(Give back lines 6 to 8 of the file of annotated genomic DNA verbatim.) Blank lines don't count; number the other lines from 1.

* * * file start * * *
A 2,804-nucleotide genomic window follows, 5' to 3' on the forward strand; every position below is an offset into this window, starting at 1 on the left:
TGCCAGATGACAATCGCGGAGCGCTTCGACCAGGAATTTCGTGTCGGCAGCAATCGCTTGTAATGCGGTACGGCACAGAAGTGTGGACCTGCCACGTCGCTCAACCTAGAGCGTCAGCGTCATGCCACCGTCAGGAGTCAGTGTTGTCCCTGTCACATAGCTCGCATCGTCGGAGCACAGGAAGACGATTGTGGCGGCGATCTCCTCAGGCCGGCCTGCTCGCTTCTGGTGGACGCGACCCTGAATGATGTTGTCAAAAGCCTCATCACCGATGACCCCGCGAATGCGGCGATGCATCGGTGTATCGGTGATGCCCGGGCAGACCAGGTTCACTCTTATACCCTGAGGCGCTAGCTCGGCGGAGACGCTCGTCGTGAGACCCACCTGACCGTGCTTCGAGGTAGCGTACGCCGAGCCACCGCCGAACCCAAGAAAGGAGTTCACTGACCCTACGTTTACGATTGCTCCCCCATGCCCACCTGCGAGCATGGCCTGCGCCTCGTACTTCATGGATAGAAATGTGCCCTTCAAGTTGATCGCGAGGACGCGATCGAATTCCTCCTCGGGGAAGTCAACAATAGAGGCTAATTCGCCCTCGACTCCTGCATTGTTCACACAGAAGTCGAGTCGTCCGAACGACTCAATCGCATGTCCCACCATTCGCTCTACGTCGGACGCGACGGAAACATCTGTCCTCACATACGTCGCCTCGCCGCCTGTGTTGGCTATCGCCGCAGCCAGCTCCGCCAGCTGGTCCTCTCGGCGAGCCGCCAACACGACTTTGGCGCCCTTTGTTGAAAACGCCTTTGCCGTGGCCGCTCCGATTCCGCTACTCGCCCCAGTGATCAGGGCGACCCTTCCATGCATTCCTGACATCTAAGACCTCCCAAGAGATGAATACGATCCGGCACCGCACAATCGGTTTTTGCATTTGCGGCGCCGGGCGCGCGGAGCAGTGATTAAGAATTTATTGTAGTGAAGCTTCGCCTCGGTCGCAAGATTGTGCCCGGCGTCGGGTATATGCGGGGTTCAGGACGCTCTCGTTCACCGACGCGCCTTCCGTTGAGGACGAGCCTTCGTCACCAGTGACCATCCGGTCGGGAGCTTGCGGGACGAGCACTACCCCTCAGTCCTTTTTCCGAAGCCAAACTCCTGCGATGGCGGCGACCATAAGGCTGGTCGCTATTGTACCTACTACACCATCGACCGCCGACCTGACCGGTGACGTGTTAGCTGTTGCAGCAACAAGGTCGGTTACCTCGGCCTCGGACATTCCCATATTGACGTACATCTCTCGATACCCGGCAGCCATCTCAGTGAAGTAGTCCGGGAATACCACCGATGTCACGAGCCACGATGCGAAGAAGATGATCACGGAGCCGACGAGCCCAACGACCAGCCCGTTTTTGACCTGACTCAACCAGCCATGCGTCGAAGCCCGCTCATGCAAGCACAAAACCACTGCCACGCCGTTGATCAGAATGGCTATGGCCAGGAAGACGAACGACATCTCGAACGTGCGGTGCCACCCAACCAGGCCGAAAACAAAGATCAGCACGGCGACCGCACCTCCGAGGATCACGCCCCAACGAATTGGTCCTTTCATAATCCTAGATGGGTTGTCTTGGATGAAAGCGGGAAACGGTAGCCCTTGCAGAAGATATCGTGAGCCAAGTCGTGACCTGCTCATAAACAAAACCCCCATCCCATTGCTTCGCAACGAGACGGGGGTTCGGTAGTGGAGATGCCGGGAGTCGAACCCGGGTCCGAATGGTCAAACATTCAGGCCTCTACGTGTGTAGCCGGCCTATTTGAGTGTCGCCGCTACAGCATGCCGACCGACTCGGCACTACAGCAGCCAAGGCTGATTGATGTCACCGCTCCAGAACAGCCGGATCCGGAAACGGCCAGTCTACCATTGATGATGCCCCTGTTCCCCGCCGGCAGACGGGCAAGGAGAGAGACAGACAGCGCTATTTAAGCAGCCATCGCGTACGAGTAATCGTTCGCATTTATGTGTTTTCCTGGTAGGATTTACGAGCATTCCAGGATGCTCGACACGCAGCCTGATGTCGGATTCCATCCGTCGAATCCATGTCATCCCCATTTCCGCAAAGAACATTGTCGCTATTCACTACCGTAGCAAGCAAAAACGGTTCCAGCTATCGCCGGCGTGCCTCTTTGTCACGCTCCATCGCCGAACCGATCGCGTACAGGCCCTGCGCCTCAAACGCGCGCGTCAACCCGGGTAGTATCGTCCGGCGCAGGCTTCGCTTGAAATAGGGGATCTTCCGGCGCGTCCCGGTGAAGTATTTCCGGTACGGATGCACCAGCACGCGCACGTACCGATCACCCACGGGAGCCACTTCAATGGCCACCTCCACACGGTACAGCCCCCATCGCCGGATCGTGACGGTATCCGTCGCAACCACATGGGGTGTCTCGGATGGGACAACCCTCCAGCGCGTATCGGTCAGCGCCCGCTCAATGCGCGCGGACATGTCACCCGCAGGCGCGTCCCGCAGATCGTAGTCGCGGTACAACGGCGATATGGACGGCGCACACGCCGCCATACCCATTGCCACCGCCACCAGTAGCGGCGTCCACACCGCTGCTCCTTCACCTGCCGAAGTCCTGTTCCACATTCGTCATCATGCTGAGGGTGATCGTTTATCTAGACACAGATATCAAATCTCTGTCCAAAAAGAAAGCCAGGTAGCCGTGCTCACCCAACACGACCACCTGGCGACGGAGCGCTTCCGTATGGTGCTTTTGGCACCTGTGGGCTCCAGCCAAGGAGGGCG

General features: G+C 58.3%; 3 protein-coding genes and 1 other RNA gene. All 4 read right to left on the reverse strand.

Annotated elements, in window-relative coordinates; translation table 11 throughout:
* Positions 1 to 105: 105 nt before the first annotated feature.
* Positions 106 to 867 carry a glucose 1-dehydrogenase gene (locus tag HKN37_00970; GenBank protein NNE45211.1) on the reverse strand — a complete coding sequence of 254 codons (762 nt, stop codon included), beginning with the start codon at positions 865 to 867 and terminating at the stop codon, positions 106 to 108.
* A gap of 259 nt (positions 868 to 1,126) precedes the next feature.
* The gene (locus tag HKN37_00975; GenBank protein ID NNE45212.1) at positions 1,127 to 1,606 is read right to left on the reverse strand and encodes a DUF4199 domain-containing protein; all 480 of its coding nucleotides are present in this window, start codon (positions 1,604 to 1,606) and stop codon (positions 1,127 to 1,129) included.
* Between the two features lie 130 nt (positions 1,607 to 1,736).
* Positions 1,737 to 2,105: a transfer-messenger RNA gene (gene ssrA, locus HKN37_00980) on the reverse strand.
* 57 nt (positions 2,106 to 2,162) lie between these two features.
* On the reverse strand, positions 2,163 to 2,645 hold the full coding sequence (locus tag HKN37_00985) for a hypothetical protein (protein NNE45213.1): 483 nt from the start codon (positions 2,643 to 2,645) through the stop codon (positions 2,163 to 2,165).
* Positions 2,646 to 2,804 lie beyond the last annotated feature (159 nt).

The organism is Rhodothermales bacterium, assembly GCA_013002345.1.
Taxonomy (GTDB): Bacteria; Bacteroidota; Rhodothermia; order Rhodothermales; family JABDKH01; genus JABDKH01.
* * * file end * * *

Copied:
* Positions 106 to 867 carry a glucose 1-dehydrogenase gene (locus tag HKN37_00970; GenBank protein NNE45211.1) on the reverse strand — a complete coding sequence of 254 codons (762 nt, stop codon included), beginning with the start codon at positions 865 to 867 and terminating at the stop codon, positions 106 to 108.
* A gap of 259 nt (positions 868 to 1,126) precedes the next feature.
* The gene (locus tag HKN37_00975; GenBank protein ID NNE45212.1) at positions 1,127 to 1,606 is read right to left on the reverse strand and encodes a DUF4199 domain-containing protein; all 480 of its coding nucleotides are present in this window, start codon (positions 1,604 to 1,606) and stop codon (positions 1,127 to 1,129) included.